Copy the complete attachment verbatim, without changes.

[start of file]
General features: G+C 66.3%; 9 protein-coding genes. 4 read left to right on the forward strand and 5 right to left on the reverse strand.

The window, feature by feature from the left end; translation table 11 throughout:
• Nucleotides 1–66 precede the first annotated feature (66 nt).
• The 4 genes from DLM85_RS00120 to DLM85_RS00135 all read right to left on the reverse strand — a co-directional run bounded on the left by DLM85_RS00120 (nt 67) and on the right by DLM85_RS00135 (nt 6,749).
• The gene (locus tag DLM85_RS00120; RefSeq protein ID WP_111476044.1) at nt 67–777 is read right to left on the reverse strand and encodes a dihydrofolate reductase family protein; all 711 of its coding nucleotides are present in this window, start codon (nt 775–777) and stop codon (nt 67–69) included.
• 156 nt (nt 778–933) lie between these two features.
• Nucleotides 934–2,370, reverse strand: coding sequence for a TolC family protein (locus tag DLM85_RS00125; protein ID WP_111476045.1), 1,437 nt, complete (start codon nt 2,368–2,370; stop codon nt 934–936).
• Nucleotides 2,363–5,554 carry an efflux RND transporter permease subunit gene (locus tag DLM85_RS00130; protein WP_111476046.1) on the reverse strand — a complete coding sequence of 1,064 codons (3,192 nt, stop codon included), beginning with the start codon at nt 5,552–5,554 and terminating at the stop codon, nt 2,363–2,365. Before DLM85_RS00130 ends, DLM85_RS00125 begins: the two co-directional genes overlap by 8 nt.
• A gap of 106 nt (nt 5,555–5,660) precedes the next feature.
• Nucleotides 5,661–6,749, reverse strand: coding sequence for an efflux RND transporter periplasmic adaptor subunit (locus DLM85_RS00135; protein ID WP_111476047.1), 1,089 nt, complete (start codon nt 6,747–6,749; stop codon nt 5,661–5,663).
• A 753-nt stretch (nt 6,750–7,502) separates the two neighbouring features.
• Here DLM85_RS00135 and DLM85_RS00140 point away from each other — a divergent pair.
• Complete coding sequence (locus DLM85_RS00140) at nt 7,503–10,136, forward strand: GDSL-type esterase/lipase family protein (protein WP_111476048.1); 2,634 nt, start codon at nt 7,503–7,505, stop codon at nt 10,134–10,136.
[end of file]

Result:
General features: G+C 66.3%; 9 protein-coding genes. 4 read left to right on the forward strand and 5 right to left on the reverse strand.

The window, feature by feature from the left end; translation table 11 throughout:
• Nucleotides 1–66 precede the first annotated feature (66 nt).
• The 4 genes from DLM85_RS00120 to DLM85_RS00135 all read right to left on the reverse strand — a co-directional run bounded on the left by DLM85_RS00120 (nt 67) and on the right by DLM85_RS00135 (nt 6,749).
• The gene (locus tag DLM85_RS00120; RefSeq protein ID WP_111476044.1) at nt 67–777 is read right to left on the reverse strand and encodes a dihydrofolate reductase family protein; all 711 of its coding nucleotides are present in this window, start codon (nt 775–777) and stop codon (nt 67–69) included.
• 156 nt (nt 778–933) lie between these two features.
• Nucleotides 934–2,370, reverse strand: coding sequence for a TolC family protein (locus tag DLM85_RS00125; protein ID WP_111476045.1), 1,437 nt, complete (start codon nt 2,368–2,370; stop codon nt 934–936).
• Nucleotides 2,363–5,554 carry an efflux RND transporter permease subunit gene (locus tag DLM85_RS00130; protein WP_111476046.1) on the reverse strand — a complete coding sequence of 1,064 codons (3,192 nt, stop codon included), beginning with the start codon at nt 5,552–5,554 and terminating at the stop codon, nt 2,363–2,365. Before DLM85_RS00130 ends, DLM85_RS00125 begins: the two co-directional genes overlap by 8 nt.
• A gap of 106 nt (nt 5,555–5,660) precedes the next feature.
• Nucleotides 5,661–6,749, reverse strand: coding sequence for an efflux RND transporter periplasmic adaptor subunit (locus DLM85_RS00135; protein ID WP_111476047.1), 1,089 nt, complete (start codon nt 6,747–6,749; stop codon nt 5,661–5,663).
• A 753-nt stretch (nt 6,750–7,502) separates the two neighbouring features.
• Here DLM85_RS00135 and DLM85_RS00140 point away from each other — a divergent pair.
• Complete coding sequence (locus DLM85_RS00140) at nt 7,503–10,136, forward strand: GDSL-type esterase/lipase family protein (protein WP_111476048.1); 2,634 nt, start codon at nt 7,503–7,505, stop codon at nt 10,134–10,136.